As the editor of Greenpointers, you never know what the day will bring you. An interview with Senate Majority Leader Chuck Schumer or a pet psychic? A neighbor whose credit card was stolen and got $1,300 worth of meat delivered to him? A mysterious booming sound?

Now I’m adding another one to the list. Over the past week, we’ve received several DMs about colorful, exotic-looking but domesticated birds spotted all around the neighborhood, often close to Transmitter Park. We’re no stranger to weird animal sightings (dolphins, hawks, beavers, possums, oh my!). Unlike these other animals, however, these bird sightings were not just a one-off. 

Why are neighbors suddenly spotting these tiny little birds everywhere? We had to investigate.

A flyer for a missing bird.

Now, we can only speculate here, but some little birdies told us that the birds can be traced back to a tenant at a Greenpoint high rise (who kept birds on his balcony, several stories high). Somehow, a cage was knocked over recently, and the birds scattered. According to tenants, the owner has not made too many moves to retrieve them. We don’t know too many details beyond that, so consider this somewhat of a Greenpointers blind item.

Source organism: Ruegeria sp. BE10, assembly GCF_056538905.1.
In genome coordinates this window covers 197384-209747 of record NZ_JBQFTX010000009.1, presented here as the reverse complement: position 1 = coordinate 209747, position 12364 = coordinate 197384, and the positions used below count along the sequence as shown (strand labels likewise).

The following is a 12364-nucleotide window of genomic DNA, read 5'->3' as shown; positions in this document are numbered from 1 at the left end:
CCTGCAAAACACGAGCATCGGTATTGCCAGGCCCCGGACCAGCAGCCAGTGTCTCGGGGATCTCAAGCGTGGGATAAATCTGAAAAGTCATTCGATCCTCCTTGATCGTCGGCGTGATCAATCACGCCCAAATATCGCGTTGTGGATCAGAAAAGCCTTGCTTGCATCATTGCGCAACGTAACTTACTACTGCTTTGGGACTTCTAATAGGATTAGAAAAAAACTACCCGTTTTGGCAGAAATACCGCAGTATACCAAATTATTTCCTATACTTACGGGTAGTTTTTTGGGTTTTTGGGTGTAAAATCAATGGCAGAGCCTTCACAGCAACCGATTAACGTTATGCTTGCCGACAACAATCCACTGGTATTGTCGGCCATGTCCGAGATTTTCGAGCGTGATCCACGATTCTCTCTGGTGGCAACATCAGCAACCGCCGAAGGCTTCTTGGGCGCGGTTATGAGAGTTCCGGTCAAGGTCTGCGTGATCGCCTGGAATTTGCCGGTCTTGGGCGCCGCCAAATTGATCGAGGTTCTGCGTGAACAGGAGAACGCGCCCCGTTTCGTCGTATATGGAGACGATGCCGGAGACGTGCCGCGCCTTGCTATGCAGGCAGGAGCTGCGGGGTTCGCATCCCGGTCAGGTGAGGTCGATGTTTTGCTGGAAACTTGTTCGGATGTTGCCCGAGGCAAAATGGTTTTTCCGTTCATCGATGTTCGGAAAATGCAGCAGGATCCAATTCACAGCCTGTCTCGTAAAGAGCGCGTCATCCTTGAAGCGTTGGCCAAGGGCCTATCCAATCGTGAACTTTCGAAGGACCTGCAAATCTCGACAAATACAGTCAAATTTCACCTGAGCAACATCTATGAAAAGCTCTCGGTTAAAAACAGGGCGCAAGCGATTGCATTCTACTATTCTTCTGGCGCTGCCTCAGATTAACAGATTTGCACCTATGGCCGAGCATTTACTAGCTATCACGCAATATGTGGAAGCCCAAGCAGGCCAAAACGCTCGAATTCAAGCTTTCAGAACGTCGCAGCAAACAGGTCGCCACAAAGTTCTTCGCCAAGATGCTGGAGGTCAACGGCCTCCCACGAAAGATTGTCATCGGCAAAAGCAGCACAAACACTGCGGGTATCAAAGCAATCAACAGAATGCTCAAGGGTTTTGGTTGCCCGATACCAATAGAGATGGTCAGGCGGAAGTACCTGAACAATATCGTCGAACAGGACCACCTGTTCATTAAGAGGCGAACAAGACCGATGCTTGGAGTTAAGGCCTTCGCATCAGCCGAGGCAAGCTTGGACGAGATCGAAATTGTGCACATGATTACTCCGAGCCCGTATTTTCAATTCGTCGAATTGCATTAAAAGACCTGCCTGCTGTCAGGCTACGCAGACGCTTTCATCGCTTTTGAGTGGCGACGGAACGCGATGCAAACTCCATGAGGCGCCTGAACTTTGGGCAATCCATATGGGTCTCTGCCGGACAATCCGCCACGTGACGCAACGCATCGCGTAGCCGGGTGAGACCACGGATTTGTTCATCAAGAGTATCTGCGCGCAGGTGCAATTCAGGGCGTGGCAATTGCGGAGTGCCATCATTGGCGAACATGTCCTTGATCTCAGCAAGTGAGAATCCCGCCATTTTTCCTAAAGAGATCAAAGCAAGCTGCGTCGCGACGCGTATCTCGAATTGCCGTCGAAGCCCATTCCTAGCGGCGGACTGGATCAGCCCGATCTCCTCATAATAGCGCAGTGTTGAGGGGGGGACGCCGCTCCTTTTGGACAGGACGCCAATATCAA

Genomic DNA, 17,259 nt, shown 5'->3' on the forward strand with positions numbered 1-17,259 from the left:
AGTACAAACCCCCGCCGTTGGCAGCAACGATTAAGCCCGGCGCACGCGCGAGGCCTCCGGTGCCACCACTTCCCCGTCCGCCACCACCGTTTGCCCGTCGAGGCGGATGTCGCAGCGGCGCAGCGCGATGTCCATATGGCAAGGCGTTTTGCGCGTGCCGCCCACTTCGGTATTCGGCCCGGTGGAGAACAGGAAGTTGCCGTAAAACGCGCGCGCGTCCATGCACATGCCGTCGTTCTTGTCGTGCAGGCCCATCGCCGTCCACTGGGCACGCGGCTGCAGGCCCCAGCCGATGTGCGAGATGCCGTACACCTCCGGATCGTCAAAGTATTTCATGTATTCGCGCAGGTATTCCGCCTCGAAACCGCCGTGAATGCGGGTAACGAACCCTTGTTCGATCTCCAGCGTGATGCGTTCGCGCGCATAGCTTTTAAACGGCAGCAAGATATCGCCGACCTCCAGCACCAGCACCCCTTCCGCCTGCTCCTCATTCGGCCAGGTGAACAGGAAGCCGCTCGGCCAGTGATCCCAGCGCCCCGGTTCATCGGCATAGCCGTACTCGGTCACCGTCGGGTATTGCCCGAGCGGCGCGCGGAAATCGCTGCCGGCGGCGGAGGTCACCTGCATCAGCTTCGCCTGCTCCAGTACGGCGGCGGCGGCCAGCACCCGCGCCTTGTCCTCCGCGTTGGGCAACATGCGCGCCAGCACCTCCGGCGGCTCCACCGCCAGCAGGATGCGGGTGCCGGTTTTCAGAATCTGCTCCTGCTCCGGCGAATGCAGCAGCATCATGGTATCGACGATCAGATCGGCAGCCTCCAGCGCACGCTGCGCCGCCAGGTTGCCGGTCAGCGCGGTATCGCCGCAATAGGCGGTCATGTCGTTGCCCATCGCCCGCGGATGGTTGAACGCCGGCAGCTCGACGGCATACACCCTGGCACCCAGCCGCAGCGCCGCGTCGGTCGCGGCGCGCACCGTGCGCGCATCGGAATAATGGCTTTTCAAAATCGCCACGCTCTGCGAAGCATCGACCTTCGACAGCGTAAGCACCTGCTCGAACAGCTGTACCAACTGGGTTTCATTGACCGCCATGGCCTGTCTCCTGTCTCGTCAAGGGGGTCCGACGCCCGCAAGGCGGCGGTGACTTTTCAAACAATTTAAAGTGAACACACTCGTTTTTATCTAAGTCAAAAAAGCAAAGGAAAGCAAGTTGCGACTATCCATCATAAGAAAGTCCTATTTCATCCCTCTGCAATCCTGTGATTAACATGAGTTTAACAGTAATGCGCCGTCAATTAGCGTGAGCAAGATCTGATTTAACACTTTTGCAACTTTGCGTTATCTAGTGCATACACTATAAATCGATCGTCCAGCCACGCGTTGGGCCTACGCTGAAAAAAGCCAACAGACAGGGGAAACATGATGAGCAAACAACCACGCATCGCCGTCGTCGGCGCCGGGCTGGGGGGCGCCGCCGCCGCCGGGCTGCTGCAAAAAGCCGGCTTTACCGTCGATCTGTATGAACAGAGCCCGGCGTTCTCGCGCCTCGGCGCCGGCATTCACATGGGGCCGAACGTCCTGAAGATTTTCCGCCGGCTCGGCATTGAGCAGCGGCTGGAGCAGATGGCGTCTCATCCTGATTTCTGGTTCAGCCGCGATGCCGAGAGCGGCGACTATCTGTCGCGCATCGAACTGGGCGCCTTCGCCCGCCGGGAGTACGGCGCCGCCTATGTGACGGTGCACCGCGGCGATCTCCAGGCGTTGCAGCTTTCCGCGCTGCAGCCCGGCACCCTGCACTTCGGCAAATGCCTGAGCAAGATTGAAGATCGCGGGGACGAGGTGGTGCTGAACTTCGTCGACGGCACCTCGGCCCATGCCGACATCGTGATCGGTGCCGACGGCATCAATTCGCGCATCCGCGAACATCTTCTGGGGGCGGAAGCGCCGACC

Captain Kathleen Fahey, formerly of the 94th precinct, advised anyone who finds a bird to turn it into an animal shelter. You can also file a missing pet report online. “If community members have information about abused or neglected animals/birds, they can contact the precinct so that a report can be generated and an investigation can be conducted,” she told Greenpointers.


Officers from the 94th precinct have not returned our request for comment to determine whether or not anyone has filed a missing property report for the birds. Animal Care Centers of NYC does not list any reports of missing birds matching the description of the ones who were found recently. 

“If you see an injured bird, meaning it’s on the ground trying to fly, noticeably limping or not breathing well, you can pick up the bird with a towel, put it in a cardboard box and bring it to the closest veterinary hospital,” said local vet tech, Michelle Albino. “You can also contact the Wild Bird Fund for additional information and possible help with injured birds.”

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